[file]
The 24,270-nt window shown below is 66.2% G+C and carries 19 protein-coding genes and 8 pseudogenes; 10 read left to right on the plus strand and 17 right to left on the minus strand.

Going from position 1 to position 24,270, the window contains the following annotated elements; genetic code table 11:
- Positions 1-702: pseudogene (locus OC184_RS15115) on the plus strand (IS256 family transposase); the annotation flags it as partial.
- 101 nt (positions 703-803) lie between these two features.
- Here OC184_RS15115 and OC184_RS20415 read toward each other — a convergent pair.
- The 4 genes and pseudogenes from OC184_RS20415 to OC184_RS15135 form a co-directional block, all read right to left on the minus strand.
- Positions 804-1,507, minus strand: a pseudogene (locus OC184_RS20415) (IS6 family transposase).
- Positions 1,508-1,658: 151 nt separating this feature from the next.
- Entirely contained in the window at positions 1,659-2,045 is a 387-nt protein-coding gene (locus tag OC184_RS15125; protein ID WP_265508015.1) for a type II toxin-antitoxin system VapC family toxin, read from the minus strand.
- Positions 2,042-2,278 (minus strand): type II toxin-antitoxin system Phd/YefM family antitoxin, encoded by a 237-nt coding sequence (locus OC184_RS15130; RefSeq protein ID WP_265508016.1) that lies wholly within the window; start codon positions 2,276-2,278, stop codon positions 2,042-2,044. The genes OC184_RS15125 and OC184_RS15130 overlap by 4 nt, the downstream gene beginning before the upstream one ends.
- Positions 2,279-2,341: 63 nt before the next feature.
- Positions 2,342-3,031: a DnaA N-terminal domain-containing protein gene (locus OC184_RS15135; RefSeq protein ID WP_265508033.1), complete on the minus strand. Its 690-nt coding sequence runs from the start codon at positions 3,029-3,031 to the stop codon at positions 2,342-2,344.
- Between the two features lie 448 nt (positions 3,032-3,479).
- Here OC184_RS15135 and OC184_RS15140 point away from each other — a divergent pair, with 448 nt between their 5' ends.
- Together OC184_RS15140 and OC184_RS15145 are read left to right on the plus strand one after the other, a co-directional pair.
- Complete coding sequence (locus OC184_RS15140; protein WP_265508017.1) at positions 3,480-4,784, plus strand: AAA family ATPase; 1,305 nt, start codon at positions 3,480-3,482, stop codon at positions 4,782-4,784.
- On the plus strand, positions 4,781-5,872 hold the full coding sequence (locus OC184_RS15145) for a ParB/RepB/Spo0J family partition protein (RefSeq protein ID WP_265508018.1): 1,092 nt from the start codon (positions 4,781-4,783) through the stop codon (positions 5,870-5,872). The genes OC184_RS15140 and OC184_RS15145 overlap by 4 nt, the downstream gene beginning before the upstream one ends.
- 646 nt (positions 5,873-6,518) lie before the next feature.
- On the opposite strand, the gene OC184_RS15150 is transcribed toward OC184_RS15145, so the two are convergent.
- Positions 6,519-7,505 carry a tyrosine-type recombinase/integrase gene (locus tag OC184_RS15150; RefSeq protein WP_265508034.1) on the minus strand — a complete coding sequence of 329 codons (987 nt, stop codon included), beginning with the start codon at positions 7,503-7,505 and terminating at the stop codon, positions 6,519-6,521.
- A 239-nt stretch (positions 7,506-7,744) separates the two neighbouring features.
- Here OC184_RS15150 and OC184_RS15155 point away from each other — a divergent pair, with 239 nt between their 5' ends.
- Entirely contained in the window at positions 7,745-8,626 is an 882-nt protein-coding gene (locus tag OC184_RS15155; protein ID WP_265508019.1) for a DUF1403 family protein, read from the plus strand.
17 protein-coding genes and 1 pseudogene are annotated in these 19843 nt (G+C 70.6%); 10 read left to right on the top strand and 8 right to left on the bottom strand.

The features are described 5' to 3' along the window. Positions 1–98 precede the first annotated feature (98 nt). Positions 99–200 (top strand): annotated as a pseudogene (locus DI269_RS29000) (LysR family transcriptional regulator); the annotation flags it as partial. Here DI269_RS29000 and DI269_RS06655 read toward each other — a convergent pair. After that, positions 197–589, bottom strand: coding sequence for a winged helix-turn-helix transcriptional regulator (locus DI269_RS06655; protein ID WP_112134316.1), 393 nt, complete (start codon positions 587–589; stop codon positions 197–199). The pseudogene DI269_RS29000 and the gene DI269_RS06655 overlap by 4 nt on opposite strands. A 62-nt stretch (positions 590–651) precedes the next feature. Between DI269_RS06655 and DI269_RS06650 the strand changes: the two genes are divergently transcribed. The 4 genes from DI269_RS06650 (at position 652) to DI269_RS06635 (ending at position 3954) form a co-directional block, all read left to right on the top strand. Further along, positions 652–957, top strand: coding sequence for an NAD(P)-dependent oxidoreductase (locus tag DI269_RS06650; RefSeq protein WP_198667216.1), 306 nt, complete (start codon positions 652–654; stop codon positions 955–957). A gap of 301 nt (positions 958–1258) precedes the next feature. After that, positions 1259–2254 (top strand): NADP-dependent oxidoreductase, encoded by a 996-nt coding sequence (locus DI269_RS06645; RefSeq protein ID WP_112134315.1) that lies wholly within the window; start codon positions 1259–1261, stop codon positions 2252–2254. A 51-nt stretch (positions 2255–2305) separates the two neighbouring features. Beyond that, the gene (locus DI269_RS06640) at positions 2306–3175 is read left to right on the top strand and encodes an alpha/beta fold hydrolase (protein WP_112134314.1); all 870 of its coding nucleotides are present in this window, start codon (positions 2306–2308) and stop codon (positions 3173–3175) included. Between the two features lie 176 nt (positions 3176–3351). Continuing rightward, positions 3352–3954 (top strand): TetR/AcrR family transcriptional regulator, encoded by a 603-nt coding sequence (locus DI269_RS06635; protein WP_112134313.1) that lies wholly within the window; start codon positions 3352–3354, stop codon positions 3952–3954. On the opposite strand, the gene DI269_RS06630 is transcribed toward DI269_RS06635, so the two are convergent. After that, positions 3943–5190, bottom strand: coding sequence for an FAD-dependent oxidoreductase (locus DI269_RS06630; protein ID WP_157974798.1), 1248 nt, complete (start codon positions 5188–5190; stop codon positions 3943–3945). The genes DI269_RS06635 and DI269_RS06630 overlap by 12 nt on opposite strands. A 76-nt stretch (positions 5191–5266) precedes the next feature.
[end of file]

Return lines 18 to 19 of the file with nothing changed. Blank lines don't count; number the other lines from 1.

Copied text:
- 646 nt (positions 5,873-6,518) lie before the next feature.
- On the opposite strand, the gene OC184_RS15150 is transcribed toward OC184_RS15145, so the two are convergent.